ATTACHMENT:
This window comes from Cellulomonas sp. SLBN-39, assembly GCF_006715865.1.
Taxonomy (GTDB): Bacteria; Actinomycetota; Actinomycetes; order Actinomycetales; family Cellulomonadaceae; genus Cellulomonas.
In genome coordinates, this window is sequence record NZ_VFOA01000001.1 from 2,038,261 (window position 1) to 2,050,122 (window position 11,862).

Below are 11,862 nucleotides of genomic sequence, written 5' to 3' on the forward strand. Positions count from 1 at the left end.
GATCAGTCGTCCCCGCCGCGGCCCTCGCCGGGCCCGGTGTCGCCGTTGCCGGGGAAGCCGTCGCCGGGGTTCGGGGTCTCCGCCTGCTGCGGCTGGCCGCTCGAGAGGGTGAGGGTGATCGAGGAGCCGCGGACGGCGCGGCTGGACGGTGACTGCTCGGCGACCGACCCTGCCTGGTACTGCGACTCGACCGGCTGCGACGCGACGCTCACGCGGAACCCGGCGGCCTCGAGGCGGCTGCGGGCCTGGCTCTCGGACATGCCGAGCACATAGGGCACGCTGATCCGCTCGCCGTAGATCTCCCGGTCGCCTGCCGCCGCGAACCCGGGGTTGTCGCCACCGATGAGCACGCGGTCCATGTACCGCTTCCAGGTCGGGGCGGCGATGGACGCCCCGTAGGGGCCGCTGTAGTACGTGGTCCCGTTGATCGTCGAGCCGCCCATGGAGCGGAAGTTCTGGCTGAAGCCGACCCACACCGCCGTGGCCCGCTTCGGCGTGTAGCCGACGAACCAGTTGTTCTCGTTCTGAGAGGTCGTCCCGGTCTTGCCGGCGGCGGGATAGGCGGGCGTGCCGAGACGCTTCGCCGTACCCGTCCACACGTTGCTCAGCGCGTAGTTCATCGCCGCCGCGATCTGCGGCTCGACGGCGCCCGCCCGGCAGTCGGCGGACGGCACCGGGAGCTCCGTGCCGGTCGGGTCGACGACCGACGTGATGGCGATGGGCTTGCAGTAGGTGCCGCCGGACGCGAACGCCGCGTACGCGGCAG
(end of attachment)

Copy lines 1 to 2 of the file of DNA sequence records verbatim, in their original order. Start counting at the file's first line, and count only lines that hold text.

This window comes from Cellulomonas sp. SLBN-39, assembly GCF_006715865.1.
Taxonomy (GTDB): Bacteria; Actinomycetota; Actinomycetes; order Actinomycetales; family Cellulomonadaceae; genus Cellulomonas.